What are the liquid currencies?  Hint:  If you’re trading one of them – it’s rather liquid.

Defining liquid currency pairs and explaining which ones are the most liquid is the objective of this article.  It’s a Quora Thursday Article and this answer will be posted under the responses for the question.  This is a somewhat related topic to the last Quora Thursday Article concerning FX Liquidity for Brokers.  Jumping right into the exact query:

The actual question on Quora.

Defining the Terms for Liquidity

This requires a definition to start as some may not necessarily know the definition of the term ‘liquid’.  There are two ways to define this term and they are very similar, but somewhat different.

Definition #1:

Liquid – In the financial sense, an asset is liquid if it is purchasable or easily sold without drastically changing the price of asset.

Definition #2:

Liquid – A financial term that describes how quickly or easily an instrument can be bought or sold regardless of the medium of exchange.

The differences may seem minimal, but the first speaks to the market element and the second version speaks to the ease, efficiency and indiscriminate nature of the value conversion.

Defining the Terms for Market Liquidity

The definitions are like building blocks.  Once the definition for the word ‘liquid’ is established, then the definition narrows for ‘market liquidity’.

Market Liquidity – The ability to buy and sell an instrument on a market with ease and without altering the value of the asset in a drastic fashion.

When a market is liquid, in the derivatives market, positions taken are matched by counterparties without any issue and execute without any sort of a drastic market move.  Liquid markets also enable transactions without any delays or loss of value in the course of making the transaction.

Some markets are more liquid than others and trading volume often plays a role, which is why a penny stock is typically less liquid than a blue chip.

The Most Liquid Currency Pairs

As of January 2018, this is a Pie Chart of the Most Liquid Currency Pairs.  It is interesting to notice that XAU (Gold) and XAG (Silver) are considered currencies, when they are actually precious metals that used to be what backed the currencies prior to the advent of the most debased form of money, which is fiat currency (debt).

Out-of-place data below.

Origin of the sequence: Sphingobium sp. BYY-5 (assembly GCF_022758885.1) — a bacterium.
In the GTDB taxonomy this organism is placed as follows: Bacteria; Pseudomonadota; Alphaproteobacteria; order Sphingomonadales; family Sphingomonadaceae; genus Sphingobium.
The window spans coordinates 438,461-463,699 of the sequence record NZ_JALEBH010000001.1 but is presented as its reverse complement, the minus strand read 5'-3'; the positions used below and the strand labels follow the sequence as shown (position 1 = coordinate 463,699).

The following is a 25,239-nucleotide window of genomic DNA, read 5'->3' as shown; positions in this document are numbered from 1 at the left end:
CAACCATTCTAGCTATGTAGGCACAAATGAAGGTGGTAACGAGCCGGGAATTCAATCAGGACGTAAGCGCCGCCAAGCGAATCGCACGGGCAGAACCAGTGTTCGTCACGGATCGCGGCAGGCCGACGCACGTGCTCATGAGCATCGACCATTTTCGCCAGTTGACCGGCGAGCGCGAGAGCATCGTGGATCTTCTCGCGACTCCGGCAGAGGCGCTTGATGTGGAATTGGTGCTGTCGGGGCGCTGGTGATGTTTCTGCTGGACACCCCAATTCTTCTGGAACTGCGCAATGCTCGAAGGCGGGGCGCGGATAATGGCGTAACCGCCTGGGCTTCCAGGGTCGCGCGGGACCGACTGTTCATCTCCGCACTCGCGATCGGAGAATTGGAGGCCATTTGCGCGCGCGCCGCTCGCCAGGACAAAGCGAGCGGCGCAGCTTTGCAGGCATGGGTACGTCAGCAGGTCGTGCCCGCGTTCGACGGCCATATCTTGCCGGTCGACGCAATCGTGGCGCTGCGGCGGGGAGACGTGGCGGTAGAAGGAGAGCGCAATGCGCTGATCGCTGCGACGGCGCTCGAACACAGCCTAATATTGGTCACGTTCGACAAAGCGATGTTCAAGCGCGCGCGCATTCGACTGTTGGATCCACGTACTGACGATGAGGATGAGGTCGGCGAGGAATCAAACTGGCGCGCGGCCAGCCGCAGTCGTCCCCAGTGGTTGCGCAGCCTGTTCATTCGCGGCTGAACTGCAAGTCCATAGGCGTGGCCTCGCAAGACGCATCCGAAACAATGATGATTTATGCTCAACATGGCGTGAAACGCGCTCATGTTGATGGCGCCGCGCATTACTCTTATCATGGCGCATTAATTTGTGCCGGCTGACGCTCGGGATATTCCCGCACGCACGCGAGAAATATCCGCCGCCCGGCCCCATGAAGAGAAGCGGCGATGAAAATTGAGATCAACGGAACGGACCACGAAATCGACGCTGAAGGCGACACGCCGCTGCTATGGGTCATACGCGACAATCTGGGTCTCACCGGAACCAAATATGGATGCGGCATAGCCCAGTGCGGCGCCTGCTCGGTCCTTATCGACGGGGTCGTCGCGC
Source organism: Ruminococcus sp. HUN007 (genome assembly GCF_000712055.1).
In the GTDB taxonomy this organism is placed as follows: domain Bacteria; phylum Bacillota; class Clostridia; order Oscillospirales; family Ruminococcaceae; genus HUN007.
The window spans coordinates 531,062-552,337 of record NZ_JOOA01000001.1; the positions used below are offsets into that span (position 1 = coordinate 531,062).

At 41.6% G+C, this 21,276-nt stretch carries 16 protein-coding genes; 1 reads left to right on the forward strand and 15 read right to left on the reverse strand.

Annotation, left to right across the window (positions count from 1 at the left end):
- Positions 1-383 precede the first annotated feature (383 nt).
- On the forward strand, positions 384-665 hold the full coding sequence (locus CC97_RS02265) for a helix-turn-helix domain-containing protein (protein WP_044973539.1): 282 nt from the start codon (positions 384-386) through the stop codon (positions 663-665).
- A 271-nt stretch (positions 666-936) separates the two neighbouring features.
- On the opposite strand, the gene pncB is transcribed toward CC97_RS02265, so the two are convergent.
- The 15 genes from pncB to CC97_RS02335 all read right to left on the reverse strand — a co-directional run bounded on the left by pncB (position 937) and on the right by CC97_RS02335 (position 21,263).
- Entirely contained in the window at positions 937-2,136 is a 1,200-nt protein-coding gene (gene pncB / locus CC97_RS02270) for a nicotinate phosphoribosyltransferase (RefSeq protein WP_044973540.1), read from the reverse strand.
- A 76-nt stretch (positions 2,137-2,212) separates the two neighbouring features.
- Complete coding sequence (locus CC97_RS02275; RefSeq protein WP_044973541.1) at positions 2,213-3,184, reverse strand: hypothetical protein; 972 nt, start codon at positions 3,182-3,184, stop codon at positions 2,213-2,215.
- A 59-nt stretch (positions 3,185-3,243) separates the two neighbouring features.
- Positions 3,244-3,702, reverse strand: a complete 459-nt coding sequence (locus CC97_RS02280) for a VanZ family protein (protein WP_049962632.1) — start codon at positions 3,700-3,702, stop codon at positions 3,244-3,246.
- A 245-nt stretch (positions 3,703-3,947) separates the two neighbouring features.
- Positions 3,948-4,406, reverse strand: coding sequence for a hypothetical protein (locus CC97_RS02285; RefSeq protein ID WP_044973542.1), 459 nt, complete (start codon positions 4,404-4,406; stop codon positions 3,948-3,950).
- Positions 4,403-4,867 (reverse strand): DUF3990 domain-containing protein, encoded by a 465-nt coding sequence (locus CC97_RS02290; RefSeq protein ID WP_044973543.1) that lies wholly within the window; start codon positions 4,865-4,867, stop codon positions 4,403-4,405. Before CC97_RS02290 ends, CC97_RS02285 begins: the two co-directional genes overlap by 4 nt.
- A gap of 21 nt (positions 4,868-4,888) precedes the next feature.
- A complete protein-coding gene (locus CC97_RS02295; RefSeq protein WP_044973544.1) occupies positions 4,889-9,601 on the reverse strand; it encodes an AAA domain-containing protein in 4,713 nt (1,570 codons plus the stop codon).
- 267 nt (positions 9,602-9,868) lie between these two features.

liquid currency pairs - forex

There is no denying that the most liquid currency pair that exists is EURUSD (Euro-Dollar) and it is not surprising that the United States Dollar is the most traded currency in the world.  The U.S. Dollar is an essential part of many countries and banks’ reserves.  It is not the world’s “reserve currency”, but it is the largest held currency that is held in reserves.  There have been efforts by India, China, and Russia to create a basket of currencies to reject the United States and its currency.

According to the Bank for International Settlements, in 2016, these were the most traded currency pairs.

Position  Currency Pair     Market Share %
1.            USD/EUR             23.1%
2.            USD/JPY             17.8%
3.            USD/GBP             9.3%
4.            USD/AUD             5.2%
5.            USD/CAD             4.3%
6.            USD/CNY             3.8%
7.            USD/CHF             3.6%
8.            USD/MXN            1.8%
9.            USD/SGD            1.6%
10.          USD/KRW            1.5%
11.          USD/NZD             1.5%
12.          USD/HKD             1.5%
13.          USD/SEK             1.3%
14.          USD/TRY             1.3%
15.          USD/INR              1.1%
16.          USD/RUB             1.1%
17.          USD/NOK             0.9%